Robinson Cano’s failed drug test is the second one in as many years.
Robinson Cano, a Major League Baseball second baseman currently with the New York Mets, has tested positive for the anabolic steroid stanozolol. Stanozolol is most commonly known by its trade name of Winstrol.
Cano was suspended for 162 games as the penalty for a second violation of the MLB Joint Drug Prevention and Treatment Program. The 162-games suspension forces Cano to sit out the entire 2021 baseball season.
Cano was previously suspended for 80 games when he tested positive for the diuretic furosemide (Lasix) as a player for the Seattle Mariners on May 15, 2018. He was traded to the New York Mets shortly after he returned from his suspension later that year.
The NY Mets took a chance when they acquired Cano in 2018.
“We were extremely disappointed to be informed about Robinson’s suspension for violating Major League Baseball’s Joint Drug Prevention and Treatment Program,” stated Mets president Sandy Alderson. “The violation is very unfortunate for him, the organization, our fans and the sport. The Mets fully support MLB’s efforts toward eliminating performance enhancing substances from the game.”
The suspension is a huge blow for the 38-year old baseball player from the Dominican Republic. Cano is considered one of the sport’s best second baseman but the two drug-suspensions have tarnished his reputation and diminished his chances of being admitted to the Baseball Hall of Fame.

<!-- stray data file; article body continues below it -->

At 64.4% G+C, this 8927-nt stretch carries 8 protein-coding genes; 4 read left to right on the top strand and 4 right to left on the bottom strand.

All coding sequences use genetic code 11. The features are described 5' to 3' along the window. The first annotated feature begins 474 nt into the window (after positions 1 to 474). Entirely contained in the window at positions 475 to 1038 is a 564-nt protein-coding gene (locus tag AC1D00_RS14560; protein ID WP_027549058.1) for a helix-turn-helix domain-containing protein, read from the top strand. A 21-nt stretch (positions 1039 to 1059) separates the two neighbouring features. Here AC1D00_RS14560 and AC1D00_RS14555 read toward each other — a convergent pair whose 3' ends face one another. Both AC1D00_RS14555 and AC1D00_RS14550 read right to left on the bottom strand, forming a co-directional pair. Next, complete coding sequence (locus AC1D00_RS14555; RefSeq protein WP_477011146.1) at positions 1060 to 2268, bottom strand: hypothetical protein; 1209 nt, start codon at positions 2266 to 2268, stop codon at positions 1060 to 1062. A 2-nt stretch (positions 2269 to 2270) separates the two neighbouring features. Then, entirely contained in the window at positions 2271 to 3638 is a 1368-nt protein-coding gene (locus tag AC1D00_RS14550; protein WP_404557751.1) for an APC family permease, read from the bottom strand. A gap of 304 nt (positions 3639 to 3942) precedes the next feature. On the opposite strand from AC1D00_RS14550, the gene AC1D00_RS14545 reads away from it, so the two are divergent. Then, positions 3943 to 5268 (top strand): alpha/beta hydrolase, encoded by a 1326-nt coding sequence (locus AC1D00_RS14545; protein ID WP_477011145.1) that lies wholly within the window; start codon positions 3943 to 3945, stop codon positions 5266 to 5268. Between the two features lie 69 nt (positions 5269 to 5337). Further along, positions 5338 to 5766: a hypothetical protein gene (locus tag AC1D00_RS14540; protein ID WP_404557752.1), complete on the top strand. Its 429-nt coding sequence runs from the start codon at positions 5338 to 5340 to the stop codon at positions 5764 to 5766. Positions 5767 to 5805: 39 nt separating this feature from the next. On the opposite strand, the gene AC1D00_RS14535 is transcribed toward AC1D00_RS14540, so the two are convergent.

Cano will forfeit the $24 million salary he was due to received in 2021. While this is a huge loss for Cano during the twilight of his career, he has several big paydays ahead of him. The NY Mets still owe him $48 million for the 2022 and 2023 seasons.
The NY Mets took a chance on Cano when they acquired him in 2018. The former Mets general manager Brodie Van Wagenen and former chief operating officer Jeff Wilpon defended Cano during the acquisition as not being a “drug cheat”.
“I do think it’s important remembering Robbie was not suspended for a PED. He was suspended for a diuretic,” Van Wagenen said in 2018.
“I don’t think he’s a drug cheat,” Wilpon noted in 2018. “I could be proven wrong, but I don’t think he’s a drug cheat.”
The statements by Van Wagenen and Wilpon did not age very well. Cano has now tested positive for a clear performance-enhancing drug which for all intents and purposes confirms that he is a “drug cheat”.
Thosar, D. (November 18, 2020). Mets second baseman Robinson Cano tests positive for steroid, will be suspended 162 games. Retrieved from nydailynews.com/sports/baseball/mets/ny-robinson-cano-positive-ped-test-20201118-n5oqyojf4fezlefb7ddrw7u2s4-story.html